Taking a step back: The Sad Story of My VMware Downgrade

A short time ago I wrote about upgrading my personal systems at home and work to VMware Server 2.0, and gave what I thought were some compelling reasons why it was A Good Thing ™.

Unfortunately, the one issue I haven’t been able to work around has been my inability to get any guest, whether upgraded or freshly created, to access a USB device. This began as one more frustrating problem among many, but after a week of trial and error has finally become the show-stopper that forced me to downgrade to version 1.0.7, which thankfully is still available in the product archives.

Downgrading turned out to be very easy. All I did was remove the 2.0 package with a rpm -e VMware-server and then reinstalled the old 1.0.7 package with a rpm -ivh VMware-server-1.0.7-108231.i386.rpm. Finally, I ran vmware-config.pl and accepted all the defaults — except for the location of my virtual machines — and I was good to go. A quick test with an old Windows 2000 guest showed USB connectivity was working again.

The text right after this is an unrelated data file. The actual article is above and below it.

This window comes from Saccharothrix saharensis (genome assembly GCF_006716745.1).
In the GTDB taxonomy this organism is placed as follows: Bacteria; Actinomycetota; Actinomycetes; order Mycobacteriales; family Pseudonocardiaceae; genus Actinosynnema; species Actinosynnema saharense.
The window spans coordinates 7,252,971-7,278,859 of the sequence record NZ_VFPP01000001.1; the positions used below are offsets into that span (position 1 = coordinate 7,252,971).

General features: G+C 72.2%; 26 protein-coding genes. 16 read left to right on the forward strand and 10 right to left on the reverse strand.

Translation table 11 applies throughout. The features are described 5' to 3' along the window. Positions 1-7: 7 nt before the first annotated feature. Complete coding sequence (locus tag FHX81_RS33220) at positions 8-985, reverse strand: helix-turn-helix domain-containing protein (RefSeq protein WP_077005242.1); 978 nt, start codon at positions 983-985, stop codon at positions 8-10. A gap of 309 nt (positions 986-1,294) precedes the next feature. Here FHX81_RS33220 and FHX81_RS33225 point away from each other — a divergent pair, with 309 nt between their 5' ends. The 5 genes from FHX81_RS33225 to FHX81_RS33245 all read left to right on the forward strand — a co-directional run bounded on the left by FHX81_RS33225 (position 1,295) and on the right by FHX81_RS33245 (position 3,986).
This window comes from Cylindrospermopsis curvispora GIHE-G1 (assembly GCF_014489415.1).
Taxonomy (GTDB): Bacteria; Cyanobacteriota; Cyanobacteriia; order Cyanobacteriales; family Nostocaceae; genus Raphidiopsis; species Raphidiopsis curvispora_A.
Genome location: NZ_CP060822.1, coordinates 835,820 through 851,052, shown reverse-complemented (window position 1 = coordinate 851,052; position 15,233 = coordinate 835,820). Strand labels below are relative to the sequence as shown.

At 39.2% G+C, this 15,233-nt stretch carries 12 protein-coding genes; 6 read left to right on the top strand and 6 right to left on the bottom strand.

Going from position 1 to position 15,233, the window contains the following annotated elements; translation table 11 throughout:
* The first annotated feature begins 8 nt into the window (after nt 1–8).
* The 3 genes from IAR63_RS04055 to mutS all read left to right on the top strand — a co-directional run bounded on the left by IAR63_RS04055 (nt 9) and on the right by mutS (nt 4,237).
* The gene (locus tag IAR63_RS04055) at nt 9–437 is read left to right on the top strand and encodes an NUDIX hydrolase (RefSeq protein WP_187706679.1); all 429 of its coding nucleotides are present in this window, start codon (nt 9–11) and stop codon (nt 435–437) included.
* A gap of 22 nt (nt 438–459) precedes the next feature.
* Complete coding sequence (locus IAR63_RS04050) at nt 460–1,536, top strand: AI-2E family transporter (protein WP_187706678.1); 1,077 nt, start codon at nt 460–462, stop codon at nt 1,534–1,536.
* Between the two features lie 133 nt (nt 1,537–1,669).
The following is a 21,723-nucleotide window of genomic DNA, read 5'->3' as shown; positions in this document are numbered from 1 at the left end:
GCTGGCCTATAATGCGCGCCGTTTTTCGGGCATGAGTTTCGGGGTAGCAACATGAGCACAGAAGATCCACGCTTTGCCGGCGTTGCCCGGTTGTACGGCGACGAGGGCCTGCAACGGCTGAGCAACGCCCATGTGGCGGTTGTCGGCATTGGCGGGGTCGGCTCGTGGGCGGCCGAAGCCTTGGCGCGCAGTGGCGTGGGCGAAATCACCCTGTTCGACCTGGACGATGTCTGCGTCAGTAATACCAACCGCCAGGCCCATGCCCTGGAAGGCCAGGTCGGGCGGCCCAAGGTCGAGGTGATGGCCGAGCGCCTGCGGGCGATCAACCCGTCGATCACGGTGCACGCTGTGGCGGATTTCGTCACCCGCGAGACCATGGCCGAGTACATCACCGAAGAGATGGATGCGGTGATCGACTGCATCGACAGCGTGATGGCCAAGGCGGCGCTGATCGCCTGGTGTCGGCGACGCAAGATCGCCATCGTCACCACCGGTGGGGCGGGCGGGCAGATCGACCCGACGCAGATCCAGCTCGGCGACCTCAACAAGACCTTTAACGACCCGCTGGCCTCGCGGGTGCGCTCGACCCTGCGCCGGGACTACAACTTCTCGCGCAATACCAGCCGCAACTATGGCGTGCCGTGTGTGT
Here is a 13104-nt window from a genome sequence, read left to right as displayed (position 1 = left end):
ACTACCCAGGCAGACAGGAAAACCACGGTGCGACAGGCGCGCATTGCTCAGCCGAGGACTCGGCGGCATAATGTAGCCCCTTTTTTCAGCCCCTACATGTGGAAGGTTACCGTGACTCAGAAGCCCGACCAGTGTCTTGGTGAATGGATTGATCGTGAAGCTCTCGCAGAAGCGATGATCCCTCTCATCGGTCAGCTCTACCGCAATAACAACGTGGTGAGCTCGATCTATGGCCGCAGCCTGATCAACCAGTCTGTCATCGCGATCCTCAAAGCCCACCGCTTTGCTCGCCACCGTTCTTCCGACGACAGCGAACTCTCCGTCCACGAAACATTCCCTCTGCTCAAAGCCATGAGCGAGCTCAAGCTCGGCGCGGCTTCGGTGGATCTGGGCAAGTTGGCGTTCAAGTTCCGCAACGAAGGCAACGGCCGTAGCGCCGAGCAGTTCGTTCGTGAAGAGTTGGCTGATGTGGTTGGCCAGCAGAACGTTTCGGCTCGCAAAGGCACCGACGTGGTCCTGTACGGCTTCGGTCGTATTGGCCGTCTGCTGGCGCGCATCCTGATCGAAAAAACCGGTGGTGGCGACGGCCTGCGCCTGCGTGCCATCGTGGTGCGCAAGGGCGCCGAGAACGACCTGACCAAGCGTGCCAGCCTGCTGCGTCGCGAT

It was really a disappointment to have to do this downgrade, especially because all of the good things I said about the new version (like the web interface, for example), still hold true.

Maybe version 2.0.1 will be better. Hey, a guy can hope?

POSTCRIPT: After flawless reinstalls on my work laptop and home desktop, I experienced serious grief on my work desktop in trying to uninstall 2.0 cleanly. The main problem turned out to be that some processes, including one guest, refused to shut down. A kill -9 finally dispatched that demon. The next problem was that the earlier version installer refused to replace the already existing later version kernel module with its own. I got around that by installing the latest centosplus kernel (but could just as easily picked any other kernel at random and then uninstalled and reinstalled the one I really wanted). At that point the installer had a fresh modules directory to work with and didn’t complain.